The steering unit 138 may be any combination of mechanisms configured to adjust the heading or direction of the automobile 100.

The throttle 140 may be any combination of mechanisms configured to control the operating speed and acceleration of the engine/motor 118 and, in turn, the speed and acceleration of the automobile 100.

The brake unit 142 may be any combination of mechanisms configured to decelerate the automobile 100. For example, the brake unit 142 may use friction to slow the wheels/tires 124. As another example, the brake unit 142 may be configured to be regenerative and convert the kinetic energy of the wheels/tires 124 to electric current. The brake unit 142 may take other forms as well.

The sensor fusion algorithm 144 may include an algorithm (or a computer program product storing an algorithm) executable by the computing device 111, for example. The sensor fusion algorithm 144 may be configured to accept data from the sensor system 104 as an input. The data may include, for example, data representing information sensed at the sensors of the sensor system 104. The sensor fusion algorithm 144 may include, for example, a Kalman filter, a Bayesian network, or another algorithm. The sensor fusion algorithm 144 may further be configured to provide various assessments based on the data from the sensor system 104, including, for example, evaluations of individual objects and/or features in the environment in which the automobile 100 is located, evaluations of particular situations, and/or evaluations of possible impacts based on particular situations. Other assessments are possible as well

The computer vision system 146 may be any system configured to process and analyze images captured by the camera 134 in order to identify objects and/or features in the environment in which the automobile 100 is located, including, for example, lane information, traffic signals and obstacles. To this end, the computer vision system 146 may use an object recognition algorithm, a Structure from Motion (SFM) algorithm, video tracking, or other computer vision techniques. In some examples, the computer vision system 146 may additionally be configured to map the environment, track objects, estimate the speed of objects, etc.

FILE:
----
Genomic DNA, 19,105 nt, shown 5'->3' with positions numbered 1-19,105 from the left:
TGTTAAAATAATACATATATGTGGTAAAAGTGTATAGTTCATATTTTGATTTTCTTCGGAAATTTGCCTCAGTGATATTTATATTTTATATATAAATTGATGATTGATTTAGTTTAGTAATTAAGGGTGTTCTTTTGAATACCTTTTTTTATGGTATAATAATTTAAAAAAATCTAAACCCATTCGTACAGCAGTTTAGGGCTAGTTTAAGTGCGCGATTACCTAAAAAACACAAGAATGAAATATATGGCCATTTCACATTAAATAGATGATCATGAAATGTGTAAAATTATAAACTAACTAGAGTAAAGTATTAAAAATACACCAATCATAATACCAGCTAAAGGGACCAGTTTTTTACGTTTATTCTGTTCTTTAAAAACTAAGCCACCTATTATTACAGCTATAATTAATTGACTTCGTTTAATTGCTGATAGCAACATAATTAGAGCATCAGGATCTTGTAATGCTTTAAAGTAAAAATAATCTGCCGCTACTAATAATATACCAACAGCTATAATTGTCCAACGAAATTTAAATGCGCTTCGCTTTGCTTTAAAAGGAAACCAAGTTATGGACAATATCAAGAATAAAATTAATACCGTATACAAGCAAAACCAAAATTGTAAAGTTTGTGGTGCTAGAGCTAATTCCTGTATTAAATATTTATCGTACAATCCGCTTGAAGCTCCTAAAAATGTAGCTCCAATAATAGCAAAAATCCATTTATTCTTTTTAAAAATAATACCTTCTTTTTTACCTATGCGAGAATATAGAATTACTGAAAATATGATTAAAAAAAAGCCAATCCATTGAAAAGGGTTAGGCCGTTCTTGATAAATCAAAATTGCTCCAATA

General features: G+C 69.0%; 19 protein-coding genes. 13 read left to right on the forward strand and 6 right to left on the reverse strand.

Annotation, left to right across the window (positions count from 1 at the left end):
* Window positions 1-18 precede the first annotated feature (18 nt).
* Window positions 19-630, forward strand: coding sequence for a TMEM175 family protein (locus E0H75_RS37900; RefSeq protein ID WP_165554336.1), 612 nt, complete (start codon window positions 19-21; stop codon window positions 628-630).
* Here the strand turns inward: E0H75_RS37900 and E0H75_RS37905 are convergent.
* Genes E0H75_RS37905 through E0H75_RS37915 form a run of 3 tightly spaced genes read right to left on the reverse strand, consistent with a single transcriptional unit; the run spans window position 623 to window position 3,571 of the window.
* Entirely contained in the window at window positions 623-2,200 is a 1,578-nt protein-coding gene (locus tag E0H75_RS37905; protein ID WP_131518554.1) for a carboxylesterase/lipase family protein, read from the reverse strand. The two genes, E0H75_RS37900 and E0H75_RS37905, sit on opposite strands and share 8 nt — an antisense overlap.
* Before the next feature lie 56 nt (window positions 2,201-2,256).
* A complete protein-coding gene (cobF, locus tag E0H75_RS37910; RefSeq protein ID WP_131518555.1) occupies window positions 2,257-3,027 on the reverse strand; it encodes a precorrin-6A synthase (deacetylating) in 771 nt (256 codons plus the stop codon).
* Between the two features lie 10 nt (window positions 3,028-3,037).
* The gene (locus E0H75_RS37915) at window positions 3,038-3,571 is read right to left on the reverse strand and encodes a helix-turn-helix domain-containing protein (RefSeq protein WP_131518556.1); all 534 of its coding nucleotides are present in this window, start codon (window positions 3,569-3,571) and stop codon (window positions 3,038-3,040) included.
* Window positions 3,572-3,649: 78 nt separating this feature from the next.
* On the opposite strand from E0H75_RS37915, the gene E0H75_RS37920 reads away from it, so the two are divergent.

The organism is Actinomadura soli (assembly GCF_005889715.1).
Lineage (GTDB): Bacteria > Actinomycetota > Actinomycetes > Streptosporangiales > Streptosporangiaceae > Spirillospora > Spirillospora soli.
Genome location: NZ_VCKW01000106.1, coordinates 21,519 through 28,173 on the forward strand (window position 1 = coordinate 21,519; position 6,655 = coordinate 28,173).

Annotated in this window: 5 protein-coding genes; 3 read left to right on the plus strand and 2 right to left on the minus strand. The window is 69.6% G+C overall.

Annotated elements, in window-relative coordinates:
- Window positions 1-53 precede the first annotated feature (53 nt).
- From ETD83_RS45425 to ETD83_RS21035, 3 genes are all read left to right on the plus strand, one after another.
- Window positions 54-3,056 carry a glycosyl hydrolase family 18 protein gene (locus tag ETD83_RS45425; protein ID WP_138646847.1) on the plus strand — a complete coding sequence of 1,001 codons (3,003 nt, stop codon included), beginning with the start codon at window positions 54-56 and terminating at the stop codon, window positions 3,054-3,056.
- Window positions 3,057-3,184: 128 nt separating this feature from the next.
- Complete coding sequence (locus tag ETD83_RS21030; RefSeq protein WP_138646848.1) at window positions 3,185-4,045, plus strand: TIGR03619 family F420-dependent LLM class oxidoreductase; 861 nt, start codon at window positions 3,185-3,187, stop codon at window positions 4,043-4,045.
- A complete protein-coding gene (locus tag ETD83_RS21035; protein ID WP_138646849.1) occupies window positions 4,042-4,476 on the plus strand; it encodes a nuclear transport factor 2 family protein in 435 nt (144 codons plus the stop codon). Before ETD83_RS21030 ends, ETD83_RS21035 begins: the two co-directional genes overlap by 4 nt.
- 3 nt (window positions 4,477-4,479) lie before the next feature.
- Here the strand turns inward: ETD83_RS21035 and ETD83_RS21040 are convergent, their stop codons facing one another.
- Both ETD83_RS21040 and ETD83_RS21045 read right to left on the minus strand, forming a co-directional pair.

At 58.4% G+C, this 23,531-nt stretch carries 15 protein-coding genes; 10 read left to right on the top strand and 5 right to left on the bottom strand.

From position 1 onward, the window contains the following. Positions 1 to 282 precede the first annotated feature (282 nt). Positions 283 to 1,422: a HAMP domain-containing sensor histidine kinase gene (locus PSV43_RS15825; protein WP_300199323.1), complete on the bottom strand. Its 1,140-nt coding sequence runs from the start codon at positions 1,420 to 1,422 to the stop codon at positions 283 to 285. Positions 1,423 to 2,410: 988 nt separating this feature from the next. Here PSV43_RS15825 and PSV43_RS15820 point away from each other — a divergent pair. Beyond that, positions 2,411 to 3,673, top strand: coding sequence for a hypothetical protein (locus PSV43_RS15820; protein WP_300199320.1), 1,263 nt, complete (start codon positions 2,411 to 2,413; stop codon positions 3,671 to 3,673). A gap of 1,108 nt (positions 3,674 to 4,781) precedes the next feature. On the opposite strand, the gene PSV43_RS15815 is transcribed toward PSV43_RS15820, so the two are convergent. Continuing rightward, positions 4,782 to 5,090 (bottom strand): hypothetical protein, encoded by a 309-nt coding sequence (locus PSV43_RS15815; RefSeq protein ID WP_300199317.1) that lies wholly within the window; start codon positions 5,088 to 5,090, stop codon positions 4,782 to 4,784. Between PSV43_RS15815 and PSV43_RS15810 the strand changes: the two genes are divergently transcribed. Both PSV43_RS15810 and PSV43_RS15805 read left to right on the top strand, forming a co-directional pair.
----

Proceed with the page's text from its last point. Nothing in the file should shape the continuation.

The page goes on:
The navigation and pathing system 148 may be any system configured to determine a driving path for the automobile 100. The navigation and pathing system 148 may additionally be configured to update the driving path dynamically while the automobile 100 is in operation. In some examples, the navigation and pathing system 148 may be configured to incorporate data from the sensor fusion algorithm 144, the GPS module 126, and one or more predetermined maps so as to determine the driving path for the automobile 100.

The obstacle avoidance system 150 may be any system configured to identify, evaluate, and avoid or otherwise negotiate obstacles in the environment in which the automobile 100 is located.

The control system 106 may additionally or alternatively include components other than those shown.

Peripherals 108 may be configured to allow the automobile 100 to interact with external sensors, other automobiles, and/or a user. To this end, the peripherals 108 may include, for example, a wireless communication system 152, a touchscreen 154, a microphone 156, and/or a speaker 158.